...I pick up the nasty knitting. I have at last got together 2 fronts, 1 back and two sleeves. Before I knit the waist band and ties - it is a sort of wrap/cardigan - I must sew it together. This is a job which has been on the go for a couple of years. I just don't love it but I'm damned if it's going to beat me now. The yarn looked so beguiling in the wool shop window; as did the finished garment artfully draped to tempt would-be knitters. I was hooked. I think it took casting on for me to suspect that I wasn't going to enjoy knitting it up - it's been a bugger. Slippery, slithery on the needles, unyielding, prone to catching on rough fingers - can't find a good point. Curiously after sewing it together it does have a little more substance and perhaps, just perhaps, it and I have a future.

..and right now, running between ceiling and floor above my head is a mouse. Not good. Maybe not nasty, but not good.

Monday, January 11, 2010

Honest Scrap

OK. That's it. No more snow. Have had enough and decided that if I ignore it, perhaps it will go away.

But what to blog about - the white stuff has been quite handy as a topic over the last 2 weeks hasn't it?
Well, I've had a rootle around in my Big Box of Potential Blogs and come up with a meme. Poor thing, bestowed, started weeks ago and now sadly neglected - the Honest Scrap award deserves better than this. It was the gift of Kari L√łnning, a maker of sculptural baskets whose blog makes me think long and hard about the potential of rattan. Kari also has the most beautiful garden which she insists, in colonial fashion, is called a 'yard'. Both baskets and plants are covetable. Visit and see for yourselves.

This is what I must do: list 10 honest things about myself - hopefully interesting ones - and then tag 7 other bloggers. I've seem to have done so many of these that finding another few interesting facts might prove difficult but a woman of my, ahem, mature years surely has a few secrets to divulge.....What a pot-pourri of trivia this is going to be. Sigh.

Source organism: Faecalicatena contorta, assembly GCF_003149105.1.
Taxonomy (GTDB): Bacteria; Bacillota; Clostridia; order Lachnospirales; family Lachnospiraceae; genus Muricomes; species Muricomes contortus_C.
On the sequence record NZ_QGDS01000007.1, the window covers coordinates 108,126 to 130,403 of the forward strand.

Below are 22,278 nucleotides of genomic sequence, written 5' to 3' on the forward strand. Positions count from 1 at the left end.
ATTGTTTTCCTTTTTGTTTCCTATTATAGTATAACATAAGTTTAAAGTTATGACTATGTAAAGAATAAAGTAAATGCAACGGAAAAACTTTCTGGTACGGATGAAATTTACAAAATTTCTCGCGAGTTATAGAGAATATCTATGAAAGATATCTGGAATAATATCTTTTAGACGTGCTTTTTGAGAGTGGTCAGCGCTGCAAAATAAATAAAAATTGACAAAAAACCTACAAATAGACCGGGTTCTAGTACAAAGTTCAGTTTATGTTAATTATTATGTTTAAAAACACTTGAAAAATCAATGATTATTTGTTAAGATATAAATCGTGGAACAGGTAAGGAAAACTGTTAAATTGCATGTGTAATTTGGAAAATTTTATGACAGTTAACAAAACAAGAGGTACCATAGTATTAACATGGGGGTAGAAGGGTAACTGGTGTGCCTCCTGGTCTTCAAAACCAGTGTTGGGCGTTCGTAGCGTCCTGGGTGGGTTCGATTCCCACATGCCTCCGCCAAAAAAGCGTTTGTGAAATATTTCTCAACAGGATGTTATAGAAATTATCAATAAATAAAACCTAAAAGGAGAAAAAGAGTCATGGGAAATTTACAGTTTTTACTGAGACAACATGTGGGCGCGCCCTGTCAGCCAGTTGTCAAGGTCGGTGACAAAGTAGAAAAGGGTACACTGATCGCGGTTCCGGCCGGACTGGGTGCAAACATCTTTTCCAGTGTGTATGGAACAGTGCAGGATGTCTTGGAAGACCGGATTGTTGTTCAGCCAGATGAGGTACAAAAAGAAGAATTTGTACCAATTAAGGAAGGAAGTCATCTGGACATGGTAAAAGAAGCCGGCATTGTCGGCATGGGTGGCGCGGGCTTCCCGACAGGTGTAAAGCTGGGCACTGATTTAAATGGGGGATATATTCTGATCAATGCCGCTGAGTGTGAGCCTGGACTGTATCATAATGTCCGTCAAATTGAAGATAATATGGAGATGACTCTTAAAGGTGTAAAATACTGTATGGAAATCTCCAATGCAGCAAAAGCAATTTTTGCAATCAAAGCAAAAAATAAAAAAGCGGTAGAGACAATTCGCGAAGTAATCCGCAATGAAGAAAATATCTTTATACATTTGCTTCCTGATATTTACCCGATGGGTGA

1. Food: I try and buy local. My criteria are firstly from my garden and neighbourhood - local producers, then in descending order, county, country, 'Kingdom', Europe, northern hemisphere, world, outer space etc. You get my drift. Here's the honest bit - sometimes a girl has to eat a green bean. In January.

2. Travel: Honest fact: my first bicycle - or to be exact tricycle - was named Twinkie (Do Not Laugh Or Else). It was fab. I loved it. Can't decide if that is a smile or a grimace in the photograph...3. However - what I really wanted was not Twinkie but a similar model with a great carrier thingy on the back. Twinkie only had a weedy little satchel. I knew this at 5 years old but have never been image conscious since.

4. The last bicycle I owned was a birthday present from the Glam.Ass (when he was less of an Ass. and more of wage slave). It was the most macho of mountain bikes - the sort of things that didn't go round street lamps but up, over and down the other side. I wanted a 'ladies shopper' with a basket on the front. This was back in the days of wearing skirts and the sturdy macho-machine had a cross-bar - but there were all sorts of reasons for not being entirely comfortable about it. I owned it for all of 30 minutes perhaps and then suggested it might be better for one of the boys. Perhaps not one of my better suggestions.